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From Lukas Eder <lukas.e...@gmail.com>
Subject "Secure realm" of internal APIs to prevent costly access control lookups
Date Mon, 25 Mar 2013 15:09:33 GMT

I'm currently looking into extending Jackrabbit's (not OAK's) access
control management, and I found it easy to see how this area is a
significant performance bottleneck for today's Jackrabbit Content

The biggest design and architecture problem, in my opinion, is the
need for a session with associated, hard-coded access control
behaviour. From what I understand so far, there are (possibly

- System sessions
- Admin sessions
- User sessions

In my opinion, in OAK, there should be something like a "secure
realm". Once this realm is entered, executing code should get complete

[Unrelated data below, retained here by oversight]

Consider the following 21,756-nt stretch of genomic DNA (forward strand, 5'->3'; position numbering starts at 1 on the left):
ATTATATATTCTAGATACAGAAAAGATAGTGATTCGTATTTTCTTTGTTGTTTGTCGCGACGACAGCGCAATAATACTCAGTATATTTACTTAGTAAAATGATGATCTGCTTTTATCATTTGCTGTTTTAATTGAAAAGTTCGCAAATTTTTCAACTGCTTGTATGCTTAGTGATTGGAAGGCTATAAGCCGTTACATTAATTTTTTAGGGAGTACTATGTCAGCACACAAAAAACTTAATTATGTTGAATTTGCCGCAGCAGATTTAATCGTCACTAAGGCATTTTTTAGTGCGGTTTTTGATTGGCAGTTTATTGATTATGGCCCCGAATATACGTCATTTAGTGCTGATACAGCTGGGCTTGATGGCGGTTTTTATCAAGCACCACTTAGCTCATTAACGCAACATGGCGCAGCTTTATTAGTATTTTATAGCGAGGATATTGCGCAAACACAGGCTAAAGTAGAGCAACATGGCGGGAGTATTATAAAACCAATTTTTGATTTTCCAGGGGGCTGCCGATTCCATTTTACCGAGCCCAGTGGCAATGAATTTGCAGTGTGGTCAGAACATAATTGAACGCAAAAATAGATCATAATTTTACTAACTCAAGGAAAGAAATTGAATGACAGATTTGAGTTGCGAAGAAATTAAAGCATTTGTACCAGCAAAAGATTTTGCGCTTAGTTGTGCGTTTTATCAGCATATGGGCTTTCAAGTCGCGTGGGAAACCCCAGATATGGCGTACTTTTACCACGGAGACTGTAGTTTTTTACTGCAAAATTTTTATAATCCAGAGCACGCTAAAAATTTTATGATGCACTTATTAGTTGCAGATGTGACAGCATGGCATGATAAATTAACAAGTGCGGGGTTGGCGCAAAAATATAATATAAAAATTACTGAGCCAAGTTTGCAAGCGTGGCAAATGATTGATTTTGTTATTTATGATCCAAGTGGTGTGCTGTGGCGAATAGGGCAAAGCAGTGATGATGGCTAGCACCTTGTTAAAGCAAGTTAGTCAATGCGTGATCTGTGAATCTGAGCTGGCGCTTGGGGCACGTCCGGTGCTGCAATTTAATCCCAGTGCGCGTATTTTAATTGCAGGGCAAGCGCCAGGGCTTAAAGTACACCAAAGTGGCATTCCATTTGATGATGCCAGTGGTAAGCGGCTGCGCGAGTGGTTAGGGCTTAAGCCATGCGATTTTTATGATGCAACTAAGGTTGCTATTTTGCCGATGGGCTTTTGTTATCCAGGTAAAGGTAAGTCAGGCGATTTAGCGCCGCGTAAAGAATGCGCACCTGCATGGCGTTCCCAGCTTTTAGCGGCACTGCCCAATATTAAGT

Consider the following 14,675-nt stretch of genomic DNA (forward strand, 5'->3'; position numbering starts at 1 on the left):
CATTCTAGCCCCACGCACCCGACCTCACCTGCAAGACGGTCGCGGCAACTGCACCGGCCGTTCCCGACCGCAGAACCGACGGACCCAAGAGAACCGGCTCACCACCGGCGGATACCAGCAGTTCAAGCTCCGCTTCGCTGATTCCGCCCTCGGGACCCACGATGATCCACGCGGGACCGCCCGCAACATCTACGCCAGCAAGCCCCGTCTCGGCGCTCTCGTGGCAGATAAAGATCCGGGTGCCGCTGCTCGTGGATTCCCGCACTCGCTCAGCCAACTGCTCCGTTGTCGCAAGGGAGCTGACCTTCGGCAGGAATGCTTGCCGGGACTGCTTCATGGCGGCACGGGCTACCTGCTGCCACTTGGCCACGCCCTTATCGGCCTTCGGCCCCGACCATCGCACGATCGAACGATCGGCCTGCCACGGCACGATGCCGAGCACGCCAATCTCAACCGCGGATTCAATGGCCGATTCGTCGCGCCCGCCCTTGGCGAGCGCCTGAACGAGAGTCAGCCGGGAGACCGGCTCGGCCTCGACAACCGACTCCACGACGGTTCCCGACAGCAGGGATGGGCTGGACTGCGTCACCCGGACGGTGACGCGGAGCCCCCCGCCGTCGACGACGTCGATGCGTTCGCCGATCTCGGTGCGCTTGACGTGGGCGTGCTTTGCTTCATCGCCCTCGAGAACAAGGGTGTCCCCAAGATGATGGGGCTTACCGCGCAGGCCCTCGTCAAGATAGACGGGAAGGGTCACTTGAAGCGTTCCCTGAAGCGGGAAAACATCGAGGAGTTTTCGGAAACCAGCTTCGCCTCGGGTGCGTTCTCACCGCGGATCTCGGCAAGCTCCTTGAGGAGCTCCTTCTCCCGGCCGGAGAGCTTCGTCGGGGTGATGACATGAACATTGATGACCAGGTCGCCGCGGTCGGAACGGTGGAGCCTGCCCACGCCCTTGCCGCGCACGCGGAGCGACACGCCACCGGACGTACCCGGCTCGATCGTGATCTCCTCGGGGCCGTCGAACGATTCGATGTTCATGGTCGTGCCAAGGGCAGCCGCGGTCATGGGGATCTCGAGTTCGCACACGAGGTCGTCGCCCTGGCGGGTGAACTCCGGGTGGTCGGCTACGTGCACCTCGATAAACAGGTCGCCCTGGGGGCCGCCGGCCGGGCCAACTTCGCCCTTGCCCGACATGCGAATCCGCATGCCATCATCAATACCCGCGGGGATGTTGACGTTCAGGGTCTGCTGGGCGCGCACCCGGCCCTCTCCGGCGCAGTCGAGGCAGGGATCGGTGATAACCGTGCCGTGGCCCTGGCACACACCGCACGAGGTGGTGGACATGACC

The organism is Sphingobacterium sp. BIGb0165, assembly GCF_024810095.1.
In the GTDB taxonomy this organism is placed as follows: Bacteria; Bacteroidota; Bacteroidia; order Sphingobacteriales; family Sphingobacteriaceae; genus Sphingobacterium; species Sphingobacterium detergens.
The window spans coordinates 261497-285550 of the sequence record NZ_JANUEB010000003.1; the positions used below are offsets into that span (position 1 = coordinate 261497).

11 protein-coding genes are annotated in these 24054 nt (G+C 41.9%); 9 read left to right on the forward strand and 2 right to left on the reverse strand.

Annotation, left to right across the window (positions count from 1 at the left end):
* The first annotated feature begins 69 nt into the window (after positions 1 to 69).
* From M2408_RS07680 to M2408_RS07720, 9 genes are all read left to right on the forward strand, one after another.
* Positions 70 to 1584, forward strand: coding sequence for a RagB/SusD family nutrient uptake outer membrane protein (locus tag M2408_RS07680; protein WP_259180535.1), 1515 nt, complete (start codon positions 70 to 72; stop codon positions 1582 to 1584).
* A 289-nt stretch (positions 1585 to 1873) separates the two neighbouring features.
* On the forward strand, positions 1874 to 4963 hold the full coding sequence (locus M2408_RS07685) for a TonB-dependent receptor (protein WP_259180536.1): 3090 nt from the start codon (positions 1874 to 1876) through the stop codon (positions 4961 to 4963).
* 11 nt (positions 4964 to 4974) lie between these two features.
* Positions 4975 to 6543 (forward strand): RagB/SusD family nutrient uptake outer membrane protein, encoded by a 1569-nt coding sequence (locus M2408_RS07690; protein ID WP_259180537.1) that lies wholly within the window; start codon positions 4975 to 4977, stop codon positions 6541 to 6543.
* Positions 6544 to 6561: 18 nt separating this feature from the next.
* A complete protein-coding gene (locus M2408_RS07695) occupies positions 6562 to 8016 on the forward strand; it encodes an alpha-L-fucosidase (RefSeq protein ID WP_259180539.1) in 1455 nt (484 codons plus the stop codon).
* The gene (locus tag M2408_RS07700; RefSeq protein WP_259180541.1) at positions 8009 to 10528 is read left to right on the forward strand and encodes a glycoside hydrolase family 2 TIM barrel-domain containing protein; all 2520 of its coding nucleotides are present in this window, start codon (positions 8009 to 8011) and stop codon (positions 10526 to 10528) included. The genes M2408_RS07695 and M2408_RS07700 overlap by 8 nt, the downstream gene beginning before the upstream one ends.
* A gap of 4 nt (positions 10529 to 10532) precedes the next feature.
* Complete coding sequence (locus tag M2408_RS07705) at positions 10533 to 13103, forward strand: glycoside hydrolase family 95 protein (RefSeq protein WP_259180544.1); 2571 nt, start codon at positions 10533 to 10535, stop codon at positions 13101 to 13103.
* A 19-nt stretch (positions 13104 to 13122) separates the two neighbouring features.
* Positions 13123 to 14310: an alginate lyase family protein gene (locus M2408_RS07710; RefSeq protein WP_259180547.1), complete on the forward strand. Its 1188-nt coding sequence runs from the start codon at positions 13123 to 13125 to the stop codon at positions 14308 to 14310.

access to all of the repository through standard internal and external
API. For example, such behaviour could be achieved through setting a
ThreadLocal "monitor" in a local execution context as such:

    // Outside of the "secure realm". JCR access goes through access control
    T result = secure(new Securable<T>() {
        public T run() {
            // Inside of the "secure realm". JCR access
            // would now bypass access control

And this could be the implementation of secure():

    private static final ThreadLocal<Boolean> t = new ThreadLocal<Boolean>();

    // OAK internals could use this to check if access control is needed
    public static boolean isSecured() {
        return t.get() != null;

    public static <T> T secure(Securable<T> s) {
        // Already secured
        if (isSecured()) {
            return s.run();
        else {
            try {
                return s.run();
            finally {

Such use of ThreadLocal is smelly and potentially slow, of course.
This is just to illustrate the idea. More realistic use-cases would
probably expose a shareable system session within the "secure realm".
The important thing is that this system session would also bypass
access control.

Are there any such plans in OAK?


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